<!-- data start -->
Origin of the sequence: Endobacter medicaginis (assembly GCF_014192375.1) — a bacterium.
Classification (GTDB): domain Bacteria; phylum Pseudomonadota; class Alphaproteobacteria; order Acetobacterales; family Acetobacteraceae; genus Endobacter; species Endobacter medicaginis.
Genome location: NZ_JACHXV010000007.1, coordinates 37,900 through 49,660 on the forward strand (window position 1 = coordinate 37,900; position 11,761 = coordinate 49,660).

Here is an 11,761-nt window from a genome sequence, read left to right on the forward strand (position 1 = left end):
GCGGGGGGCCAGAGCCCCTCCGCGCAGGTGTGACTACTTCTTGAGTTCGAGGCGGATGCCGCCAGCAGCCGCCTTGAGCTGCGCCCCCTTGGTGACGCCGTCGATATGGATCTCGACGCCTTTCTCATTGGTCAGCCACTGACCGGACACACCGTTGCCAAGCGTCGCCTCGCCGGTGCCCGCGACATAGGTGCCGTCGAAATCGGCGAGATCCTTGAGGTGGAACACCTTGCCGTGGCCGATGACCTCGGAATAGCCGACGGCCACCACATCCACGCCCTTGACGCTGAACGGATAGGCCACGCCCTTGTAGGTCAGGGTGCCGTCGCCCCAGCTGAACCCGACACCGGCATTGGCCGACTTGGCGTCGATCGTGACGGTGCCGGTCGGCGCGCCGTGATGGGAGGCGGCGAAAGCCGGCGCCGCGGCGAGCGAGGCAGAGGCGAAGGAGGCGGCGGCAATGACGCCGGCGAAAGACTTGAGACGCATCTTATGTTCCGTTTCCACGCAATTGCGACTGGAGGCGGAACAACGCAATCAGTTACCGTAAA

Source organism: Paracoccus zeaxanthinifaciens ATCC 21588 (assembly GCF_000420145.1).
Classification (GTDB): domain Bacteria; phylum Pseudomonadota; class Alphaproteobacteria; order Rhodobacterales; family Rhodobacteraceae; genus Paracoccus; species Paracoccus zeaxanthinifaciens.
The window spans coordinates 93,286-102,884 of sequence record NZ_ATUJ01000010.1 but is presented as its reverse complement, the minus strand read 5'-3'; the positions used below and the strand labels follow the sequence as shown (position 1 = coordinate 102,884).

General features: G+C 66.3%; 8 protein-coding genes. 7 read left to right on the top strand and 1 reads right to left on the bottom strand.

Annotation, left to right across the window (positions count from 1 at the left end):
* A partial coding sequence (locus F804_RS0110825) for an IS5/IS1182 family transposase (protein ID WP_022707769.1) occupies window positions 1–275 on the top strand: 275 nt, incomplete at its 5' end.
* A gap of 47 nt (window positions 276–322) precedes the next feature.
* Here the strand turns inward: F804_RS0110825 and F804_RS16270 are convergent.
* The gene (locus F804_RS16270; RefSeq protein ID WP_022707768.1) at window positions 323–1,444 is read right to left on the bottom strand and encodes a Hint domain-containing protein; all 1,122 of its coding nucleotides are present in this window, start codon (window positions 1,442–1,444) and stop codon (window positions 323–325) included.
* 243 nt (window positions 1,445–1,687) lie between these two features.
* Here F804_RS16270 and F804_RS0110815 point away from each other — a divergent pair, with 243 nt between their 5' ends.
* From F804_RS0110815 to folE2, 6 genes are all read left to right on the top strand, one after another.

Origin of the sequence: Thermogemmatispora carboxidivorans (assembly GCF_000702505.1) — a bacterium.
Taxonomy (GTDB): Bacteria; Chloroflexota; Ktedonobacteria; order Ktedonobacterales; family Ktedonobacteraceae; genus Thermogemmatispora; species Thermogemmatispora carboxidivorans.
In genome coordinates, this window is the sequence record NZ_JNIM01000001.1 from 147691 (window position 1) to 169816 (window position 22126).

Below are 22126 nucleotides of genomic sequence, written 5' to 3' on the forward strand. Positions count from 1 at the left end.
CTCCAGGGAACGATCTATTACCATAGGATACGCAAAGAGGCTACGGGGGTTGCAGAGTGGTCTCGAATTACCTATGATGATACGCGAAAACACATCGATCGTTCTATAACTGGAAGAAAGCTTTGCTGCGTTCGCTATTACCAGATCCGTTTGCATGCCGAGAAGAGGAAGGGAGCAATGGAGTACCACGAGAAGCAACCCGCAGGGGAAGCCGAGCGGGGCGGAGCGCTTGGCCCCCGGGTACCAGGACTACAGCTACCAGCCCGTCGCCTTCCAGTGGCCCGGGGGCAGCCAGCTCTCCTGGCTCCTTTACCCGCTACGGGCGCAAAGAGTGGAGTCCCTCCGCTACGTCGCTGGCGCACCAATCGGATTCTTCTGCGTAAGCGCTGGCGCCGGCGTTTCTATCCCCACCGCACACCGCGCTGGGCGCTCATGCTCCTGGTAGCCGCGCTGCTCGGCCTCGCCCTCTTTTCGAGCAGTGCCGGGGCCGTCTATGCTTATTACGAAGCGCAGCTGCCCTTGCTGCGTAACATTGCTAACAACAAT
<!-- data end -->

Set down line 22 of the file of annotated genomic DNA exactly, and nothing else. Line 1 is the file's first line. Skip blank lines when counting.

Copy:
CTCCAGGGAACGATCTATTACCATAGGATACGCAAAGAGGCTACGGGGGTTGCAGAGTGGTCTCGAATTACCTATGATGATACGCGAAAACACATCGATCGTTCTATAACTGGAAGAAAGCTTTGCTGCGTTCGCTATTACCAGATCCGTTTGCATGCCGAGAAGAGGAAGGGAGCAATGGAGTACCACGAGAAGCAACCCGCAGGGGAAGCCGAGCGGGGCGGAGCGCTTGGCCCCCGGGTACCAGGACTACAGCTACCAGCCCGTCGCCTTCCAGTGGCCCGGGGGCAGCCAGCTCTCCTGGCTCCTTTACCCGCTACGGGCGCAAAGAGTGGAGTCCCTCCGCTACGTCGCTGGCGCACCAATCGGATTCTTCTGCGTAAGCGCTGGCGCCGGCGTTTCTATCCCCACCGCACACCGCGCTGGGCGCTCATGCTCCTGGTAGCCGCGCTGCTCGGCCTCGCCCTCTTTTCGAGCAGTGCCGGGGCCGTCTATGCTTATTACGAAGCGCAGCTGCCCTTGCTGCGTAACATTGCTAACAACAAT